The editors explain why they decided the papers were unique in a brief commentary — a non-retraction notice, if you will — published in
a third journal, Abdominal Radiology:
Here’s the latest one we’ve picked up: Lung Cancer has retracted a 2014 paper on the genetics of tumors after concluding the authors cribbed a figure that had appeared in a 2005 feature story in Science.
The paper, “ß-elemene against human lung cancer via up-regulation of P53 protein expression to promote the release of exosome,” drew attention on PubPeer last September from a reader who noticed striking similarities between one of the images the authors used and a figure in the Science piece (subscription required). According to the PubPeer commenter: Read the rest of this entry »
The Oncologist has tagged three review papers that share a first author with an expression of concern. The three papers, which have together been cited more than 1,000 times, focus on HER2, a gene that can contribute to breast cancer.
Though the papers contain errors, the conclusions — about how the HER2 gene serves as a predictive factor for breast cancer, and a target for therapies — remain unchanged, according to the EOC. The editor of the journal notes that the conclusions of the papers have been confirmed by other publications. Two of the papers are more than 10 years old, and today many patients continue to be treated with medications that target HER2, such as Herceptin.
Here’s the expression of concern:
Gastroenterology has retracted a 2012 article on GI cancers associated with AIDS after the authors, from the National Cancer Institute, acknowledged that a “programming” error led them to overestimate the incidence of the tumors.
The paper, “Increased Risk of Stomach and Esophageal Malignancies in People With AIDS,” received a significant amount of attention when it first appeared, including a press release from the American Gastroenterological Association and several news articles. Here are its primary findings, according to the abstract: Read the rest of this entry »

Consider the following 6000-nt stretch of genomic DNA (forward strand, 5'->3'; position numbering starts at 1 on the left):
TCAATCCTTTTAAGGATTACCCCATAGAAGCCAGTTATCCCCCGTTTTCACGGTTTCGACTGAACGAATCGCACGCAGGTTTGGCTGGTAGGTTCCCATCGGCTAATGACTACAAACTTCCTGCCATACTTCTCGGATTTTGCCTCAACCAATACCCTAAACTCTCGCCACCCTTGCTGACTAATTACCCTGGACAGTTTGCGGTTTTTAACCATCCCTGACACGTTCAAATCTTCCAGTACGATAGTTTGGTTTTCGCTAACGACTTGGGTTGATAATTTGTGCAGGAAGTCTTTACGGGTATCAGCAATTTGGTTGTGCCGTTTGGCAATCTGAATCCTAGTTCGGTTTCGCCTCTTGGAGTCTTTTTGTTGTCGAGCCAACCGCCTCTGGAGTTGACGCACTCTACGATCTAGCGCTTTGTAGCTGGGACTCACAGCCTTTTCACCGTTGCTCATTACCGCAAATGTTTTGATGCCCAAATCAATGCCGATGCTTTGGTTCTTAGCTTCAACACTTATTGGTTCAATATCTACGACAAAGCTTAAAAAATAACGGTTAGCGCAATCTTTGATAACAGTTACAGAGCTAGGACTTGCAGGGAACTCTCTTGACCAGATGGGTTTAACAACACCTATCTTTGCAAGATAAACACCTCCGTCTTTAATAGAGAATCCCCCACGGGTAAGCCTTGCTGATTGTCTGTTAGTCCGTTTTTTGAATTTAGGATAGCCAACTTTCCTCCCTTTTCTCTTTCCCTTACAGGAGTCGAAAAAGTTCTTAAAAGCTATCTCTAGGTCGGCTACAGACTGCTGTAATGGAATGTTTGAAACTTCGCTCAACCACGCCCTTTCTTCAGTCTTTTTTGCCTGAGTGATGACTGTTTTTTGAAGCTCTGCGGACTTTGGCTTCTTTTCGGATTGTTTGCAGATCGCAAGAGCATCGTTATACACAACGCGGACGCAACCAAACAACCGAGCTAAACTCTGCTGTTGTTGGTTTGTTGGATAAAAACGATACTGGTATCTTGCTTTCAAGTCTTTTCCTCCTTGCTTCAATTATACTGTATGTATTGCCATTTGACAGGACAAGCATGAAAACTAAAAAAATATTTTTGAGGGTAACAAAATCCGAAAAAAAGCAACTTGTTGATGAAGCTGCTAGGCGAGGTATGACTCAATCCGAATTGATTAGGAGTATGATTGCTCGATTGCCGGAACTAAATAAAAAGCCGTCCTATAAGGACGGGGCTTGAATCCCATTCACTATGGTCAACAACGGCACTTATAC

Elsevier has now retracted the seven papers it flagged in October as being affected by fake peer reviews.
If you’re not keeping track, we are: We have logged a total of about 300 retractions for fake peer review, in which some aspect of the peer-review process becomes compromised — for instance, in the case of the newly retracted papers, authors appear to have created fake email accounts in order to pose as reviewers and give the green light to their own papers.
The same retraction note applies to five of the recently retracted papers:
Eleven scientists are asking a journal to consider retracting an asbestos paper with industry ties for including “seriously misleading information,” “several wrong statements,” and thrice citing a journal that doesn’t appear to exist.
Editors of the journal, Epidemiology Biostatistics and Public Health, however, say they will not retract the article, based on the advice of two external reviewers.
An earlier correction for the paper, “Further Studies of Bolivian Crocidolite – Part IV: Fibre Width, Fibre Drift and their relation to Mesothelioma Induction: Preliminary Findings,” cited previously undisclosed competing interests for four of the paper’s five authors.
Earlier this year, scientists criticized “gross mistakes” in another paper from three of the same authors: Edward Ilgren, Yumi Kamiya, and John Hoskins. EBPH subsequently issued two corrections but did not retract that paper. Read our full coverage here. Read the rest of this entry »